Designing Microsoft SQL Server 2005 Server-Side Solutions


Before attending this course, students must:
  • Have experience reading user requirements and business-need documents. For example, development project vision/mission statements or business analysis reports.
  • Understand Transact-SQL syntax and programming logic.
  • Understand XML. Specifically, they must be familiar with the syntax of XML, what elements and attributes are, and how to distinguish them.
  • Understand security requirements. Specifically, must understand how unauthorized users can gain access to sensitive information and be able to plan strategies to prevent access.
  • Be able to design a database to 3NF and know the tradeoffs when backing out of the fully normalized design (denormalization) and designing for performance and business requirements in addition to being familiar with design models, such as Star and Snowflake schemas.
  • Have basic monitoring and troubleshooting skills.
  • Have basic knowledge of the operating system and platform. That is, how the operating system integrates with the database, what the platform or operating system can do, and how interaction between the operating system and the database works.
  • Have basic knowledge of application architecture. That is, how applications can be designed in three layers, what applications can do, how interaction between the application and the database works, and how the interaction between the database and the platform or operating system works.
  • Have some experience with a reporting tool.
  • Be familiar with SQL Server 2005 features, tools, and technologies.
  • Course Outline

    Module 1: Selecting SQL Server Services to Support Business Needs

    This module provides an overview of SQL Server 2005 architecture and the various considerations for choosing SQL Server services to include in a solution. The module also describes considerations for using the database enhancements in SQL Server 2005.

    Module 2: Designing a Security Strategy

    This module describes the considerations for designing a security strategy for the various components of a SQL Server 2005 solution. This includes considerations for choosing authentication and authorization strategy for a solution, as well as designing security for the solution components such as Notification Services and Service Broker. The module also teaches students the guidelines for designing objects to manage application access. The module provides students with the required knowledge to create an auditing strategy for a database solution. Finally, the module teaches students how to manage security for multiple development teams.

    Module 3: Designing a Data Modeling Strategy

    In this module, students learn the various considerations and guidelines to define standards for storing XML data in a solution. The module also provides the knowledge required to design a database schema. The module provides information about the considerations for implementing OLTP and OLAP functionality, considerations for determining normalization levels, and considerations for creating indexes. Finally, the module covers the various considerations for designing a scale-out strategy for a solution.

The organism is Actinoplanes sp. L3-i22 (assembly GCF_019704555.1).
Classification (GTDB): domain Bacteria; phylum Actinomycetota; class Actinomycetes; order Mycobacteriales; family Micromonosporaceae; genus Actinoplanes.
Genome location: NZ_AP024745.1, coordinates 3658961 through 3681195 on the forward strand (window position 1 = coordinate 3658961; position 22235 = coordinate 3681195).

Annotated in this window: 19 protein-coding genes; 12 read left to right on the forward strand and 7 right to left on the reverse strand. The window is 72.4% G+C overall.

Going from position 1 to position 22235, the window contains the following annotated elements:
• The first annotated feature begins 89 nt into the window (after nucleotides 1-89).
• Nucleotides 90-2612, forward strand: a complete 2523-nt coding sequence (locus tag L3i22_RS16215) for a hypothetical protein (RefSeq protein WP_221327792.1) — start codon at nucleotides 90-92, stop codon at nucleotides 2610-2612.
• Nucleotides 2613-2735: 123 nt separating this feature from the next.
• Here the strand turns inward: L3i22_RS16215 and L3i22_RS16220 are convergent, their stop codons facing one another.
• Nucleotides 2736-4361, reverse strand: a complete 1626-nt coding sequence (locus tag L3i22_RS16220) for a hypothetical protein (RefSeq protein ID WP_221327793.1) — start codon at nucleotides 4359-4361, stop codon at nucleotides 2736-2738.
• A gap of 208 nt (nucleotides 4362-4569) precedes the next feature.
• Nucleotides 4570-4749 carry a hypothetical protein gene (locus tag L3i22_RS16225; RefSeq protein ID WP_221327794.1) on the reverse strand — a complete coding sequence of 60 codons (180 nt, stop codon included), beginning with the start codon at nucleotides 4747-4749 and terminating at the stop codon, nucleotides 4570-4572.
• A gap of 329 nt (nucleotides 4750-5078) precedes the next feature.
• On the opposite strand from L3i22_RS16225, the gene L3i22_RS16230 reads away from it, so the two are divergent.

Module 4: Designing a Transaction Strategy for a SQL Server 2005 Solution

    This module describes considerations and guidelines for defining a transaction strategy for a solution. It also shows how to define data behavior requirements and specify isolation levels for data stores.

    Module 5: Designing a Notification Services Solution

    This module describes the guidelines and processes for designing a Notification Services solution as part of an overall SQL Server 2005 solution. It shows how to define event data and how to store this data, how to design a subscription strategy for a Notification Services solution, how to design a notification strategy, and how to design a notification delivery strategy.

    Module 6: Designing a Service Broker Solution

    This module describes the guidelines and processes for designing a Service Broker solution as part of an overall SQL Server 2005 solution. It covers tasks such as designing the Service Broker solution architecture, designing the Service Broker data flow, and designing Service Broker solution availability.

    Module 7: Planning for Source Control, Unit Testing, and Deployment

    This module teaches the guidelines and considerations for planning for source control, unit testing, and deployment, during the design of a SQL Server 2005 solution. Design tasks covered include designing a source control strategy, designing a unit testing plan, creating a performance baseline and benchmarking strategy, and designing a deployment strategy.

    Module 8: Evaluating Advanced Query and XML Techniques

    This module teaches students how to evaluate queries using the advanced query and XML techniques, which students might require when designing a SQL Server 2005 solution. Query tasks include evaluating common table expressions, pivot queries, and ranking techniques. XML tasks include defining standards for storing XML data, evaluating the use of XQuery, and creating a strategy for converting data between XML and relational formats.

    At Course Completion

    After attending this course, students will be able to:
    • Select SQL Server services to support an organization's business needs.
    • Design a security strategy for a SQL Server 2005 solution.
    • Design a data modeling strategy.
    • Design a transaction strategy for a SQL Server solution.
    • Design a Notification Services solution.
    • Design a Service Broker solution.
    • Plan for source control, unit testing, and deployment to meet an organization's needs.
    • Evaluate advanced query techniques.
    • Evaluate advanced XML techniques.